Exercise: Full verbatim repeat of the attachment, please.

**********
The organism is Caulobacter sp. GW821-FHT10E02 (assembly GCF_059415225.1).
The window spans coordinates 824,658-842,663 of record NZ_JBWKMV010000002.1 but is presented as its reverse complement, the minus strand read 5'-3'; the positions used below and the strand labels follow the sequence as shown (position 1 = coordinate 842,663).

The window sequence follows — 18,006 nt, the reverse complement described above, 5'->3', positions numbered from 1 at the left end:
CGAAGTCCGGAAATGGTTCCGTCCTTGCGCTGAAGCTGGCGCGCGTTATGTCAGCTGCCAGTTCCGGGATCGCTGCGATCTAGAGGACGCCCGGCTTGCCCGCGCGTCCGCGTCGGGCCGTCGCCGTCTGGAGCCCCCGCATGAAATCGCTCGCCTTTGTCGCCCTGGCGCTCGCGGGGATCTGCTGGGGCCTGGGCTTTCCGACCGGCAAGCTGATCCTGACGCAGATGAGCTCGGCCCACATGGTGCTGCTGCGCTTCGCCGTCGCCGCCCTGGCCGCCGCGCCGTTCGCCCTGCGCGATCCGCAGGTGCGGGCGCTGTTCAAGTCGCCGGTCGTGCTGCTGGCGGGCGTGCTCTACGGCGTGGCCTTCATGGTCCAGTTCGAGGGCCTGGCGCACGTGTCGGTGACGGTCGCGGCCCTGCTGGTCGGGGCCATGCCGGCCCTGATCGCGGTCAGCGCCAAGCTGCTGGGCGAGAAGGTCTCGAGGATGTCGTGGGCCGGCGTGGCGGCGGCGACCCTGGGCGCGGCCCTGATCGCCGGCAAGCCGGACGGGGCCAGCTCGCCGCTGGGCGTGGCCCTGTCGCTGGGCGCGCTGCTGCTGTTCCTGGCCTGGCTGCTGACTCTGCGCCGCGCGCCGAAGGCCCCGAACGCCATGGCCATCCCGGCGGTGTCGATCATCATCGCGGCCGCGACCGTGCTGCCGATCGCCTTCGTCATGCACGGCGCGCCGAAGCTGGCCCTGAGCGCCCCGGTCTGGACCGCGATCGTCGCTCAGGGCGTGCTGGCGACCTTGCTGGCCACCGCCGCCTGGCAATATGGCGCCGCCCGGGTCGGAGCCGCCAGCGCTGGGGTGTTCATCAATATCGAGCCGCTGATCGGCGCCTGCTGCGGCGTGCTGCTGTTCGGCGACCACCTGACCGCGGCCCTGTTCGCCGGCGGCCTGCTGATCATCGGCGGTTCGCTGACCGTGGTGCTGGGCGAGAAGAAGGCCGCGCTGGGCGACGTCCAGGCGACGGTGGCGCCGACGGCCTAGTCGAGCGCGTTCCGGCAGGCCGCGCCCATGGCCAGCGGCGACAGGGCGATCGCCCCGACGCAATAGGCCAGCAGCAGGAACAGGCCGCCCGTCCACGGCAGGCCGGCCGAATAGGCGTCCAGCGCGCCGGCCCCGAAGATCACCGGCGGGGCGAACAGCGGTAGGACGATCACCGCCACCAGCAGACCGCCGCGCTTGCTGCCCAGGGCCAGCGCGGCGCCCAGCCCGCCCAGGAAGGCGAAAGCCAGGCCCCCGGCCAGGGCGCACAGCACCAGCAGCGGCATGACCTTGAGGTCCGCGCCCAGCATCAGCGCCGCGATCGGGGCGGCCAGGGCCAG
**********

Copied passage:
The organism is Caulobacter sp. GW821-FHT10E02 (assembly GCF_059415225.1).
The window spans coordinates 824,658-842,663 of record NZ_JBWKMV010000002.1 but is presented as its reverse complement, the minus strand read 5'-3'; the positions used below and the strand labels follow the sequence as shown (position 1 = coordinate 842,663).

The window sequence follows — 18,006 nt, the reverse complement described above, 5'->3', positions numbered from 1 at the left end:
CGAAGTCCGGAAATGGTTCCGTCCTTGCGCTGAAGCTGGCGCGCGTTATGTCAGCTGCCAGTTCCGGGATCGCTGCGATCTAGAGGACGCCCGGCTTGCCCGCGCGTCCGCGTCGGGCCGTCGCCGTCTGGAGCCCCCGCATGAAATCGCTCGCCTTTGTCGCCCTGGCGCTCGCGGGGATCTGCTGGGGCCTGGGCTTTCCGACCGGCAAGCTGATCCTGACGCAGATGAGCTCGGCCCACATGGTGCTGCTGCGCTTCGCCGTCGCCGCCCTGGCCGCCGCGCCGTTCGCCCTGCGCGATCCGCAGGTGCGGGCGCTGTTCAAGTCGCCGGTCGTGCTGCTGGCGGGCGTGCTCTACGGCGTGGCCTTCATGGTCCAGTTCGAGGGCCTGGCGCACGTGTCGGTGACGGTCGCGGCCCTGCTGGTCGGGGCCATGCCGGCCCTGATCGCGGTCAGCGCCAAGCTGCTGGGCGAGAAGGTCTCGAGGATGTCGTGGGCCGGCGTGGCGGCGGCGACCCTGGGCGCGGCCCTGATCGCCGGCAAGCCGGACGGGGCCAGCTCGCCGCTGGGCGTGGCCCTGTCGCTGGGCGCGCTGCTGCTGTTCCTGGCCTGGCTGCTGACTCTGCGCCGCGCGCCGAAGGCCCCGAACGCCATGGCCATCCCGGCGGTGTCGATCATCATCGCGGCCGCGACCGTGCTGCCGATCGCCTTCGTCATGCACGGCGCGCCGAAGCTGGCCCTGAGCGCCCCGGTCTGGACCGCGATCGTCGCTCAGGGCGTGCTGGCGACCTTGCTGGCCACCGCCGCCTGGCAATATGGCGCCGCCCGGGTCGGAGCCGCCAGCGCTGGGGTGTTCATCAATATCGAGCCGCTGATCGGCGCCTGCTGCGGCGTGCTGCTGTTCGGCGACCACCTGACCGCGGCCCTGTTCGCCGGCGGCCTGCTGATCATCGGCGGTTCGCTGACCGTGGTGCTGGGCGAGAAGAAGGCCGCGCTGGGCGACGTCCAGGCGACGGTGGCGCCGACGGCCTAGTCGAGCGCGTTCCGGCAGGCCGCGCCCATGGCCAGCGGCGACAGGGCGATCGCCCCGACGCAATAGGCCAGCAGCAGGAACAGGCCGCCCGTCCACGGCAGGCCGGCCGAATAGGCGTCCAGCGCGCCGGCCCCGAAGATCACCGGCGGGGCGAACAGCGGTAGGACGATCACCGCCACCAGCAGACCGCCGCGCTTGCTGCCCAGGGCCAGCGCGGCGCCCAGCCCGCCCAGGAAGGCGAAAGCCAGGCCCCCGGCCAGGGCGCACAGCACCAGCAGCGGCATGACCTTGAGGTCCGCGCCCAGCATCAGCGCCGCGATCGGGGCGGCCAGGGCCAG